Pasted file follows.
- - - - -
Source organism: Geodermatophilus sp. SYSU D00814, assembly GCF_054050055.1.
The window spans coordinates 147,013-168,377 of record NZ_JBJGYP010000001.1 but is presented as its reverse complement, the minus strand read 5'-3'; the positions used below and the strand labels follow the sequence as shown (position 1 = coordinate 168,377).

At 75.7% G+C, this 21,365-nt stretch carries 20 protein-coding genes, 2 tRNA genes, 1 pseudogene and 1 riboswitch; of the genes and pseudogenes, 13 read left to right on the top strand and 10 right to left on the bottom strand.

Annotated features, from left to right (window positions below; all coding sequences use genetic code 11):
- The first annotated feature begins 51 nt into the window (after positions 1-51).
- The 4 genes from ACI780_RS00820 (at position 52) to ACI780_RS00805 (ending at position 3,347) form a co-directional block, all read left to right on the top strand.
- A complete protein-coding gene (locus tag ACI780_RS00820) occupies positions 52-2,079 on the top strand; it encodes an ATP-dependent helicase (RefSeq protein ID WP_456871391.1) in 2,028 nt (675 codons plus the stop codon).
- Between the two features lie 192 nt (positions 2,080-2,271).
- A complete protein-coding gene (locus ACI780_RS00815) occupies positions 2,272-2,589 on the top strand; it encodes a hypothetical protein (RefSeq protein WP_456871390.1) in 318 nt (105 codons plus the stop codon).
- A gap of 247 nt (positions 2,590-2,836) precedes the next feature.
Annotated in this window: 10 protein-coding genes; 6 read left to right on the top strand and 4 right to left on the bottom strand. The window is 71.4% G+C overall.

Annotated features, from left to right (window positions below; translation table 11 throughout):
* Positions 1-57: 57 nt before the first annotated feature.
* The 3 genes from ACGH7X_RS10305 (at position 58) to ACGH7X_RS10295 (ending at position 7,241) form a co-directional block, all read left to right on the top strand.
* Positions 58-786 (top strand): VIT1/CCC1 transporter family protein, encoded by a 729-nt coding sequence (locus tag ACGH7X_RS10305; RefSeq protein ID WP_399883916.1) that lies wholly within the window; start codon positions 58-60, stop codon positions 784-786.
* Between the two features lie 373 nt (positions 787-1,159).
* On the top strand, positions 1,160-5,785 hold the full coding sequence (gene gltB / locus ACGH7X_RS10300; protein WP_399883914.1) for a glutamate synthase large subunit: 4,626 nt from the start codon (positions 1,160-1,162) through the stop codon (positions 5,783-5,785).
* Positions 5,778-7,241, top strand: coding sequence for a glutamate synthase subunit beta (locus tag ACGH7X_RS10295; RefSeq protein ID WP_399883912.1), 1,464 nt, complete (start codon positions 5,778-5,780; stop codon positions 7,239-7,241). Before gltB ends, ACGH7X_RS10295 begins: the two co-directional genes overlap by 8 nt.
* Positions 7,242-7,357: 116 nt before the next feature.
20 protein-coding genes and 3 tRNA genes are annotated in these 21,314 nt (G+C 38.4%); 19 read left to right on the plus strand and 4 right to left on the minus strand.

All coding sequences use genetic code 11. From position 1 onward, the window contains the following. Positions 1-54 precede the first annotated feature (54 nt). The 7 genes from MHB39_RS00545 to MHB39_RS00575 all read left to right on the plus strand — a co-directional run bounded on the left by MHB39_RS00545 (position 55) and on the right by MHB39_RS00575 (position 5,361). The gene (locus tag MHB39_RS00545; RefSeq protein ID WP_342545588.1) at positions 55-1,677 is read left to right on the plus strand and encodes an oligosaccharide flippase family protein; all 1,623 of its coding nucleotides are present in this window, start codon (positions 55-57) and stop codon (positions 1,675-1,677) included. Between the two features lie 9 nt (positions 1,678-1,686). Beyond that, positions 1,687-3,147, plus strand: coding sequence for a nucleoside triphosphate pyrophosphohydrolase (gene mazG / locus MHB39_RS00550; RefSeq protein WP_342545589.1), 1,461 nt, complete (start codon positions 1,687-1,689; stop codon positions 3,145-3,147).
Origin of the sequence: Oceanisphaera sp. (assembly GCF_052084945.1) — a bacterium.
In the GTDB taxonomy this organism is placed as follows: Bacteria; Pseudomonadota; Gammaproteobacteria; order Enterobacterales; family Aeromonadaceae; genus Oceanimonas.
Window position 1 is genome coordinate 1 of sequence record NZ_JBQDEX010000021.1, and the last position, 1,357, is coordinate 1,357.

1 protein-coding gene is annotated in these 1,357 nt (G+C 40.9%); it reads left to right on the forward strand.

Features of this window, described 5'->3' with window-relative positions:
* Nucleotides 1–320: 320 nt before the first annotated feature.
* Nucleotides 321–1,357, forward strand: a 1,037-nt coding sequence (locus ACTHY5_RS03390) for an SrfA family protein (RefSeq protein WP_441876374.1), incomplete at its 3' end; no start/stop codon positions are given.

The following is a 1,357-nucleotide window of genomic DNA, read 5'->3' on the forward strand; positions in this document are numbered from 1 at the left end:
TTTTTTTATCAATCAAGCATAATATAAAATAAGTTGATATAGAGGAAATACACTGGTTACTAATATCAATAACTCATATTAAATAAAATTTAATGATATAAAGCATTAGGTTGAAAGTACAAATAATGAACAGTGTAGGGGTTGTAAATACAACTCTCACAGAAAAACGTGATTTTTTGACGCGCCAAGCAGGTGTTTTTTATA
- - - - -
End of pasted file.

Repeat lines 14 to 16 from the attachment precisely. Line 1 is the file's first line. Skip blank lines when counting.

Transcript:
* The 3 genes from ACGH7X_RS10305 (at position 58) to ACGH7X_RS10295 (ending at position 7,241) form a co-directional block, all read left to right on the top strand.
* Positions 58-786 (top strand): VIT1/CCC1 transporter family protein, encoded by a 729-nt coding sequence (locus tag ACGH7X_RS10305; RefSeq protein ID WP_399883916.1) that lies wholly within the window; start codon positions 58-60, stop codon positions 784-786.
* Between the two features lie 373 nt (positions 787-1,159).